On 8 September 2015 at 09:28, Random832 wrote:
Ryan Gonzalez <rymg19@gmail.com> writes:
t = (1, 2, 3)
# 400 lines later...
print '%s' % t # oops!
I always use % (t,) when intending to format a single object. But
anyway, my ideal version of it would have a .format method, but using
identical format strings. My real question was what the benefit of the
{}-format for format strings is, over an extended %-format.

It turns out PEP 3101 doesn't really go into this, so I guess it was a
case where all of us involved in the discussion knew the reasons a new
format was needed, so we never wrote them down.

As such, it's worth breaking the problem down into a few different subproblems:

1. Invocation via __mod__
2. Positional formatting
3. Name based formatting
4. Extending formatting to new types in an extensible, backwards compatible way

The problems with formatting dictionaries and tuples relate to the
"fmt % values" invocation model, rather than the substitution field
syntax. As such, we *could* have designed str.format() and
str.format_map() around %-interpolation. The reasons we chose not to
do that relate to the other problems.

For positional formatting of short strings, %-interpolation actually
works pretty well, and it has the advantage of being consistent with
printf() style APIs in C and C++. This is the use case where it has
proven most difficult to get people to switch away from
mod-formatting, and is also the approach we used to restore binary
interpolation support in Python 3.5. An illustrative example is to
compare formatting a floating point number to use 2 decimal places:

x = y = 1.0
"%.2f, %.2f" % (x, y)
     '1.00, 1.00'
"{:.2f}, {:.2f}".format(x, y)
     '1.00, 1.00'

I consider the second example there to be *less* readable than the
original mod-formatting. These kinds of cases are why we *changed our
mind* from "we'd like to deprecate mod-formatting, but we haven't
figured out a practical way to do so" to "mod-formatting and
brace-formatting are better at different things, so it's actually
useful having both of them available".

For name based formatting, by contrast, the "%(name)s" syntax is noisy
and clumsy compared to the shorter "{name}" format introduced in PEP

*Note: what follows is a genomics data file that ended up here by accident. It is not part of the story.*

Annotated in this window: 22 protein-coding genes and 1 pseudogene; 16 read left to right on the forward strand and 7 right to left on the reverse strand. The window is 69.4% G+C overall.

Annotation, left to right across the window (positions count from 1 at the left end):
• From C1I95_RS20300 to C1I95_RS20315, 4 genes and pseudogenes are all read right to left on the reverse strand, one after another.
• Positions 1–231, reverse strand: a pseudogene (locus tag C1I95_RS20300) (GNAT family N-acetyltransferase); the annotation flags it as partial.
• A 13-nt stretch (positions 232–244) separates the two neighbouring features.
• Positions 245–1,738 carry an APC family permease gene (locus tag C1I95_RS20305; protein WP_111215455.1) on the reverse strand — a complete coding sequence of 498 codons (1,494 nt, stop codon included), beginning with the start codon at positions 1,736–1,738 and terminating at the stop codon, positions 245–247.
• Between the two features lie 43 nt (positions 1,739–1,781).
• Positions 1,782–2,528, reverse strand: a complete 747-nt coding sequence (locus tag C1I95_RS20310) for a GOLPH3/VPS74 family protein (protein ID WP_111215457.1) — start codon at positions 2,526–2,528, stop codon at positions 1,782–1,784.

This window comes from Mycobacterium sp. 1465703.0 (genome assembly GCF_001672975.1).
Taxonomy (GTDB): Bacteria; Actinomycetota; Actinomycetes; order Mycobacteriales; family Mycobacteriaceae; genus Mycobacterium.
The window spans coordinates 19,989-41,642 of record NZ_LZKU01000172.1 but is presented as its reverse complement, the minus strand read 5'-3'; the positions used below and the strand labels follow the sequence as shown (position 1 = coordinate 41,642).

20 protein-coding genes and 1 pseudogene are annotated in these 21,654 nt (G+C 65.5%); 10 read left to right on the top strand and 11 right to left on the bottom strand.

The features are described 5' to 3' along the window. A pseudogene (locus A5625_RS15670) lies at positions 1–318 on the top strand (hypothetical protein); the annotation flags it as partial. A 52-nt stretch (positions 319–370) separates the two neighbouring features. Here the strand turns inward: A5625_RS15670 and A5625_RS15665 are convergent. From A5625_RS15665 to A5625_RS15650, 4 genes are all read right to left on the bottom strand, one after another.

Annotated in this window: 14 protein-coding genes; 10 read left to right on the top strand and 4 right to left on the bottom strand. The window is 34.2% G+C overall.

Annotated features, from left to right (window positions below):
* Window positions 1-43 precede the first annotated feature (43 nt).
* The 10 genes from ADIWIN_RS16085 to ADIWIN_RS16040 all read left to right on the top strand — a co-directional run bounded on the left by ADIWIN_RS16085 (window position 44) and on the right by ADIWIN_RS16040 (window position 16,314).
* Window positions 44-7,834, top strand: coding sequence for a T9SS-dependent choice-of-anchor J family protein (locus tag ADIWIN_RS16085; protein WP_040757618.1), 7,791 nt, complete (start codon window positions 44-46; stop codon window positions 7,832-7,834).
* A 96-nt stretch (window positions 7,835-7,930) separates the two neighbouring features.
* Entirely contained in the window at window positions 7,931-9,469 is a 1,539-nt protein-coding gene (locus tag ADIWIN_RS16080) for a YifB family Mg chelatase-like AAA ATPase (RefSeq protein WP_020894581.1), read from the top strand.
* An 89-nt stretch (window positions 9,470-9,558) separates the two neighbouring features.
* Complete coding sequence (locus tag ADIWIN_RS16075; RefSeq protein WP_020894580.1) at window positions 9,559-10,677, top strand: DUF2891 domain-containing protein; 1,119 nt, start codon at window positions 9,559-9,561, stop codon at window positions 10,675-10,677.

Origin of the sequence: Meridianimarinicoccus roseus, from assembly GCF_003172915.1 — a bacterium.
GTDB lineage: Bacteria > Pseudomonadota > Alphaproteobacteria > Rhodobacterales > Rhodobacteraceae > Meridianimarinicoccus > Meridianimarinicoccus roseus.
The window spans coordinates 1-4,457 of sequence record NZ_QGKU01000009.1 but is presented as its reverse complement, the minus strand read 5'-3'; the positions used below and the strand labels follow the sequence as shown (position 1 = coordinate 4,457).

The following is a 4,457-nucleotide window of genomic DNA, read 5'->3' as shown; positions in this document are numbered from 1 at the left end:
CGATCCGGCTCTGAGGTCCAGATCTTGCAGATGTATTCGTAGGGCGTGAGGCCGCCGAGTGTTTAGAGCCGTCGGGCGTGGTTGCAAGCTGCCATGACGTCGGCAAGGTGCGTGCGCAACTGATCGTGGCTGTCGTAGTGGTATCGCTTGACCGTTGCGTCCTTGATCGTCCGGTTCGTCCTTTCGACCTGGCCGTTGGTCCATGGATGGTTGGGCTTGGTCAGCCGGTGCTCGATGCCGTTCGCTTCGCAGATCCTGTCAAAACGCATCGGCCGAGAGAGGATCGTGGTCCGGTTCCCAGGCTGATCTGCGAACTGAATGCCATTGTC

3101 (borrowed from C#). There the value has been clear, and so folks
have been significantly more amenable to switching away from

"%(x).2f, %(y).2f" % dict(x=x, y=y)
     '1.00, 1.00'
"{x:.2f}, {y:.2f}".format(x=x, y=y)
     '1.00, 1.00'

It's that last example which PEP 498 grants native syntax, with the
entire trailing method call being replaced by a simple leading "f":

f"{x:.2f}, {y:.2f}"
     '1.00, 1.00'

This gets us back to TOOWTDI (after a long detour away from it), since
direct interpolation will clearly be the obvious way to go when
interpolating into a literal format string - the other options will
only be needed when literal formatting isn't appropriate for some

The final reason for introducing a distinct formatting system doesn't
relate to syntax, but rather to semantics. Mod-formatting is defined
around the builtin types, with "__str__" as the catch-all fallback for
interpolating arbitrary objects. PEP 3101 introduced a new *protocol*
method (__format__) that allowed classes more control over how their
instances were formatted, with the typical example being to allow
dates and times to accept strftime formatting strings directly rather
than having to make a separate strftime call prior to formatting.
Python generally follows a philosophy of "constructs with different
semantics should use different syntax" (at least in the core language
design), which is reflected in the fact that a new formatting syntax
was introduced in conjunction with a new formatting protocol.


Nick Coghlan | ncoghlan at gmail.com | Brisbane, Australia

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